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Alternatives to Child Leashes
Mothers who employ child leashes as part of their child care toolbox are often ambivalent about their use. Worse, mothers I have known who use leashes or harnesses report dirty looks and nasty comments from friends and strangers because of their use.
All of us just want to keep our children safe, be able to get out of the house effectively and feel good about ourselves at the end of the day. For those who use, or want to use child leases, see my article on "Using Child Leashes" linked at the end of this article, but for those who just aren't sure about their current or potential use, here are some alternatives to consider.
Use Other Means of Controlling Children's Movement
If leashes aren't for you, consider carts, strollers, structured or unstructured carriers (wraps, backpacks, slings), or simply handholding. Those who do these things now may be thinking… duh, but mothers often give up these means due to inconvenience or time.
I don't use a child leash, but if I need to be able to look around freely, or consider a purchase carefully, I definitely put my nearly three-year-old in a cart or stroller. I bring a few toys or a book, or a snack, so that she can enjoy her time there, but I am freed up to be able to know she is safe and secure, but be able to take my eyes off of her and direct my attention elsewhere as needed. Even a leash doesn't afford you that sort of flexibility, as they still have the ability to get into whatever is in their range of motion.
Babywearing is an option for longer than many mothers think it might be. Just like kids enjoy riding on shoulders, toddlers who formerly protested being worn may get a kick out of doing it again as they get older – this is definitely the case with my daughter – back carries work great for older kids and are worth learning how to do. Add some bouncing or singing and it's all but a carnival ride for them. If you are worried about weight, the proper carrier, worn the proper way, can hold a larger child that you might think. Look for a babywearing help group in your area, or try visiting a smaller baby boutique where there are other who can help you choose what works best for you and your child and learn how to use it.
Handholding is, of course, may be the least convenient or reliable option, but hands are always available, and handholding promotes closeness rather than separation. It will probably also take longer, which brings be to my next point.
Leave More Time
Often using a child leash makes things go faster. Whether running errands or visiting a theme park, leashes can certainly make things run faster once kids get used to them, even if used within the guidelines of my related article. However, is faster always better? So what if you get in one more ride as Disneyland, or get out of the grocery store faster.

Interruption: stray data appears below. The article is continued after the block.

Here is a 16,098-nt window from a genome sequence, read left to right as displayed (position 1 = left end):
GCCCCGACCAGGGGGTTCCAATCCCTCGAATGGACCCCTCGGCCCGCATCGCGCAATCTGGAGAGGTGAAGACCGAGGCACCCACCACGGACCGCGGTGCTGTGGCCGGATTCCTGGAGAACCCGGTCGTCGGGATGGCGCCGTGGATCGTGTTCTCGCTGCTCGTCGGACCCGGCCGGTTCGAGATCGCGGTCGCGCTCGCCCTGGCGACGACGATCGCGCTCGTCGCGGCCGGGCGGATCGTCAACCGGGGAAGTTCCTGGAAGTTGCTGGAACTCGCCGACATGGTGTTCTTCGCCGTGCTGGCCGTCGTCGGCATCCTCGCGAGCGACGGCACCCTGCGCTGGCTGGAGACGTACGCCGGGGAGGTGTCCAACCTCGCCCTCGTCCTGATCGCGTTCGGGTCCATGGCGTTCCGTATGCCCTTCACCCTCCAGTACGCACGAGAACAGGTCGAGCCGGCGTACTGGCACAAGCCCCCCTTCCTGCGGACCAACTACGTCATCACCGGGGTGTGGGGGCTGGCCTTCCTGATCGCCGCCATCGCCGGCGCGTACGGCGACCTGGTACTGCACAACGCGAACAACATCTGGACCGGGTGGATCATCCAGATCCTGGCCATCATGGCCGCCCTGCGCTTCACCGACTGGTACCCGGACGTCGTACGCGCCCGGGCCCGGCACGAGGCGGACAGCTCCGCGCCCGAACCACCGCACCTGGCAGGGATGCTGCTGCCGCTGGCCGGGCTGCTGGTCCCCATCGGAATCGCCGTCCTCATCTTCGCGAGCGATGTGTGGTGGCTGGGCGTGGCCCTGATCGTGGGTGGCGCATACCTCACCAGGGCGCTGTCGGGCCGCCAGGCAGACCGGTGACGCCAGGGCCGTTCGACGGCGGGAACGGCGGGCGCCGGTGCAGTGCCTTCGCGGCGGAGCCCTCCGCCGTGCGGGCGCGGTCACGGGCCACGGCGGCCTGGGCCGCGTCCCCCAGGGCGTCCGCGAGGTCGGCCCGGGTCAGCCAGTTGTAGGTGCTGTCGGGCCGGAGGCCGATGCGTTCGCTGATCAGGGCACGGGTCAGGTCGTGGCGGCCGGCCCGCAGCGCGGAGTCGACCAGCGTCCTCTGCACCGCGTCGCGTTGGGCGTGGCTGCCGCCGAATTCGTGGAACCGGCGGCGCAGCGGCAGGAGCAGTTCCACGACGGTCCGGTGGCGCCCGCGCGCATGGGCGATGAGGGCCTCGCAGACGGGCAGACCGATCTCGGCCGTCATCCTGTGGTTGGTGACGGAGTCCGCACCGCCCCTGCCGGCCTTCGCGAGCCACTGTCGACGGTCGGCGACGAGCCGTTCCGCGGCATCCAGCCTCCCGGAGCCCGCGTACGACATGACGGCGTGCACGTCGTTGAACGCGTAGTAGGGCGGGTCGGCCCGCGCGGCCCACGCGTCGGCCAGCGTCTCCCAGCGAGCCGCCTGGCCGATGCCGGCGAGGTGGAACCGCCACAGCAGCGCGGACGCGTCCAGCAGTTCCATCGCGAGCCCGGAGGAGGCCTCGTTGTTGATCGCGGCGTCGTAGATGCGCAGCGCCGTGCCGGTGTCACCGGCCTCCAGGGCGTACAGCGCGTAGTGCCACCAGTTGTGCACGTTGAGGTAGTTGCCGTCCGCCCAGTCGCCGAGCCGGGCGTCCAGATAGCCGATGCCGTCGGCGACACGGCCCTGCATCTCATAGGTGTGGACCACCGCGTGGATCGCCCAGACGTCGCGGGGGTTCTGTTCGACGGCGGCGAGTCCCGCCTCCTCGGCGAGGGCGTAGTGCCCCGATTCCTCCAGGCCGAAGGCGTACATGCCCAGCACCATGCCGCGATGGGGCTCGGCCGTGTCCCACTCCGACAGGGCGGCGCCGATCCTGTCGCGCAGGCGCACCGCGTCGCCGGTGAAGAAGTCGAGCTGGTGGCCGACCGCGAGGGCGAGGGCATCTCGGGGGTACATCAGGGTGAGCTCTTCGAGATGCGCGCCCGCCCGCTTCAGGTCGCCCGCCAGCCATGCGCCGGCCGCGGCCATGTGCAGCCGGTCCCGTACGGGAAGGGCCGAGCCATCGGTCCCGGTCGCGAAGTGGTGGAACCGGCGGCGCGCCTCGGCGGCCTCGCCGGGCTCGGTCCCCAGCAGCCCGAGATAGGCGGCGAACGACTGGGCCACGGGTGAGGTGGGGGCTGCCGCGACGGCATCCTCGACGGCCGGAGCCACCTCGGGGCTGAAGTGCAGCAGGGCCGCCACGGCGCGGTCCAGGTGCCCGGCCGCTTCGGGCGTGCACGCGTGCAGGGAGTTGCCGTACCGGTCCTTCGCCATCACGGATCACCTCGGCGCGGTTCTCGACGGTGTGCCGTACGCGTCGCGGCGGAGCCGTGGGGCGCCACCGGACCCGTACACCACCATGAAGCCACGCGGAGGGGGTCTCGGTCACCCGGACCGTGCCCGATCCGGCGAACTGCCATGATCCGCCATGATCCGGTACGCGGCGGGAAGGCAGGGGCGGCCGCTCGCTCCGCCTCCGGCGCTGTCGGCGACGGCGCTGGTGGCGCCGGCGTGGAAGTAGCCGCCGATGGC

If you plan your schedule so that more time is available, and you are not rushed due to some external deadline, that extra time can translate into some great discovery and exploration time that you and your child can share together. Let them help with the shopping and ask questions and engage you in conversation. Let them notice the side attractions at the theme park that may not be on the "do this" list but are wonderful nonetheless.
Leaving more time also gives you the chance to let go and let your child start to learn how to stay close without restraint and to allow you let them wander a bit under your careful watch and learn appropriate safe distances and use good judgment in different situations, which is what needs to happen eventually anyway.
Go Without the Kids
This doesn't make sense for something like a family outing of course, but for errands, there are ages where it's just not worth the fight to bring the kids along. Run errands after the kids go to bed, while they are in school or on the weekends, with someone else watching them.
Face it, what fun are errands to a little kid. Plus, it goes so much more quickly without them, you may find you then have time for something fun you might all be able to do together that is more kid friendly.
While some of these may seem basic, sometimes we get so used to our routines (which may include needless battles with our kids) that it's worth going back to basics to help us reopen our possibilities. If you don’t like using, or don't want to use a child leash – don't. There are many other alternatives available, including many more than I could fit in this article, if you take some time to consider and plan.
A cheap umbrella stroller is easy to set up, takes little room in the car and doesn't break the bank. And they last longer than you'd think...my well-used $29 stroller is going on 6 years now. Here's one that looks like a good choice to me:
An Ergo carrier is a good, everyday back carrier for a larger child, that requires no special training in how to tie or wrap:
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